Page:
The wall held it all this time. The years slipped by one after another, and as they turned into decades, new house owners came and old ones left. They painted the bathroom walls, put decorative tiling on them and nailed up pictures. It stayed hidden within.
Then, in 2012, a pipe leaked, leaked so bad water dripped from the bathroom through the ceiling into the living room below, drip, drip, dripping on the wooden floor. This would not do. It was decided all the plumbing had to be replaced, the old pipes torn out and new ones put in. The whole bathroom, everything but the wooden beams holding it in place had to go, too.
One of the house-owner’s sons spends a whole day smashing the bathroom apart with a sledgehammer, gashing holes in the walls as he stands knee-deep in rubble. He hauls the debris downstairs and then outside, where he piles it near the curb. Nothing’s left of the bathtub, sink, floor or even the walls.
The newspaper saw light for the first time in many years that day. But mixed with the rubble, it was indistinguishable among the concrete, dust and dirt. The tattered yellow pages crumpled for wall insulation waited for transport, and certain destruction, into the dumpster.
Another one of the house-owner’s sons finishing the job a few days later sees something outside sticking oddly through the rest of the debris. He lifts it from the pile and brushes away the dirt. He studies the large pages, the fine print, the narrow columns, the year—1929—and thinks his older sister, a newspaper editor, might like to see it. I do.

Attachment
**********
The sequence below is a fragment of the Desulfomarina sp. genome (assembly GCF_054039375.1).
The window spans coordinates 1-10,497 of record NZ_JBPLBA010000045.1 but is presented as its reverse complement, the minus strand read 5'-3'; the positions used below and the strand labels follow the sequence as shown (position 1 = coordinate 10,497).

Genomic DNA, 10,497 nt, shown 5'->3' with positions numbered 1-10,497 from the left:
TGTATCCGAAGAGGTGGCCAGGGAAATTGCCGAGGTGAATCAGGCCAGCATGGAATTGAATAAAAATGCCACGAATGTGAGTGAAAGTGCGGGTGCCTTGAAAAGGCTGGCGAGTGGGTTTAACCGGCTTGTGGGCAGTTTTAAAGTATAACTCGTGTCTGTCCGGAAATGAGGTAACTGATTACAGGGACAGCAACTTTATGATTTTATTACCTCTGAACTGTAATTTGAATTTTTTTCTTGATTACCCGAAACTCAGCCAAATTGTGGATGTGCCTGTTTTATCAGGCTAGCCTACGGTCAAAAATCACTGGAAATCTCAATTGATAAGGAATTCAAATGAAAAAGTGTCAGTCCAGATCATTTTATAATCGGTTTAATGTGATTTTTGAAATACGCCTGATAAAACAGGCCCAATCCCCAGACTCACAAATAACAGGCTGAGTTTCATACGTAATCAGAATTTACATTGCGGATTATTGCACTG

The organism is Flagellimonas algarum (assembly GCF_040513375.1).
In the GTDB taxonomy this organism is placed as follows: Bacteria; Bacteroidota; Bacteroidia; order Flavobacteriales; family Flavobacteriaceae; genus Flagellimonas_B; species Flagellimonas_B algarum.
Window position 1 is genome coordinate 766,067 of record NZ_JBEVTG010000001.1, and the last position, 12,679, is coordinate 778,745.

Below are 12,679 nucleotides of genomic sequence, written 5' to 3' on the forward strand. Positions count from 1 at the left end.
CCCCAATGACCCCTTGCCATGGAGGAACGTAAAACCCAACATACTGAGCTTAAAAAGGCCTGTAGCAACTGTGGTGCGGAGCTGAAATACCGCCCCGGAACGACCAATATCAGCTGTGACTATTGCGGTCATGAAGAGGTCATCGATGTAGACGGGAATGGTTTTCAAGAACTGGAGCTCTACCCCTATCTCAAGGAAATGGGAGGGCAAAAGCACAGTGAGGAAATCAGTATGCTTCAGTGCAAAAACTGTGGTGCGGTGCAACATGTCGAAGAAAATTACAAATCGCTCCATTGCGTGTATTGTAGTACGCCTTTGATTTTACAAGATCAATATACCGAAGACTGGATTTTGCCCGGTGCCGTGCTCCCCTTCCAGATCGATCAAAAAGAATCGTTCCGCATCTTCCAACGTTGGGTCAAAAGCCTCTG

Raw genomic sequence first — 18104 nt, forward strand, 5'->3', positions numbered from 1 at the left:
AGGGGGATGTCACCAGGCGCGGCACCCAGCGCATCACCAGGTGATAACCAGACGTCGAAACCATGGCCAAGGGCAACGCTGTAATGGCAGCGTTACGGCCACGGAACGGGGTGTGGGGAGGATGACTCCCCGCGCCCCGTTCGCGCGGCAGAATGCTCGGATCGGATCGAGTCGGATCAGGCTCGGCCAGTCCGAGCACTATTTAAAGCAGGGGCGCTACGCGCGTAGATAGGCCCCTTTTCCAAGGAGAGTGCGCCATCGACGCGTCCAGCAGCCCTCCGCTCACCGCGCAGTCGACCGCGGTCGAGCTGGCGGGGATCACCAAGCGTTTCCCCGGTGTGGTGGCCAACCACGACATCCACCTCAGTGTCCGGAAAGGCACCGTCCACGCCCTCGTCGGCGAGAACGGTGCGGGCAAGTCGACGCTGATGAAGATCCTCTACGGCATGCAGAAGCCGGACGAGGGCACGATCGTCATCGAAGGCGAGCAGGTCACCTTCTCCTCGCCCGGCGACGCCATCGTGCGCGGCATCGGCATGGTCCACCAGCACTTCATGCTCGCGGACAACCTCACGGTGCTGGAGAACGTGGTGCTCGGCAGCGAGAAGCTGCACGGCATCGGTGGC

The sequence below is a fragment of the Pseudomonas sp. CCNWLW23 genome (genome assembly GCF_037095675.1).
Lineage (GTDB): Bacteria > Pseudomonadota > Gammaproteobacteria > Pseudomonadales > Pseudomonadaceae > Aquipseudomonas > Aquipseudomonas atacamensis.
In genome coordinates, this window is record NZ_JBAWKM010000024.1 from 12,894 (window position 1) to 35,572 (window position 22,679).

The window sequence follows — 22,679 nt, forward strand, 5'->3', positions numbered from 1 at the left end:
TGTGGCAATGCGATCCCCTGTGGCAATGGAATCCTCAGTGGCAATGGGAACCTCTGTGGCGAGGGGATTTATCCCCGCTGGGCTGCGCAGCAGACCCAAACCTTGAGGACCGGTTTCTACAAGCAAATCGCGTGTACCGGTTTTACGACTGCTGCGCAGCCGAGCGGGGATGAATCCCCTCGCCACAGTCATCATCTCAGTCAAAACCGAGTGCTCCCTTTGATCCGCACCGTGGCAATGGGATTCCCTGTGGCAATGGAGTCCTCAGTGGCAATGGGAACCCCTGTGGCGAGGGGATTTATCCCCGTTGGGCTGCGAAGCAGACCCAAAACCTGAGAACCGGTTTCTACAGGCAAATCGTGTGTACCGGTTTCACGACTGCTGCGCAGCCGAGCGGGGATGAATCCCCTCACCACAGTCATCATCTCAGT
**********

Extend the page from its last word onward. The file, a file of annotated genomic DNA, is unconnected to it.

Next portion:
I wonder how two pages from The Pittsburgh Press found their way from Pennsylvania to Northwood Drive in the Town of Tonawanda. I wonder how they passed into the hands of a builder and, more than 80 years later, into my own.
I learned through reading what I could of them that along with many other people from Pittsburgh, Thomas J. McConnell died on Sept. 5, 1929. It was a good time to die. One month later the stock market would crash, and the Great Depression would follow.
I learned that roller skates sold for just $1.59; a phonograph for $5.95; and a car tire for $4.95 (6,000 miles guaranteed). I learned through the job ads that women were mostly wanted for house-cleaning, babysitting and book-keeping. For the better jobs employers sought men.
I learned through the Lost and Found section that people had lost all kinds of things: a crystal and emerald bracelet; a box with a dress in it; a boy’s cap “with a badge”; and a coin purse, quilt and pin. Dogs were lost, too. An Irish terrier, a Boston bull and a “rabbit hound.”
I learned through reading the snippet of an article printed in full on a page I didn’t have that the writer disliked one of the Ringling brothers, of the circus, and called him a “swashbuckling old showman.” He writes: “Many of Mr. Ringling’s most noted exhibits do little more than roam about in cages, eat uncooked food and sniff contemptuously at the customers.”
I learned also that sports-fan need not be alarmed by the new football rules decided by the “rules committee.” The headline reads: “New Rules Simple: Attacking side can still pick up fumble and run with it.” The article quotes Knute Rockne, a Notre Dame football coach.
All these items made the news in 1929, the year they were placed in the bathroom wall on Northwood Drive. Eighty-three years later, the news came tumbling back out, and it got lucky.
It was read one last time.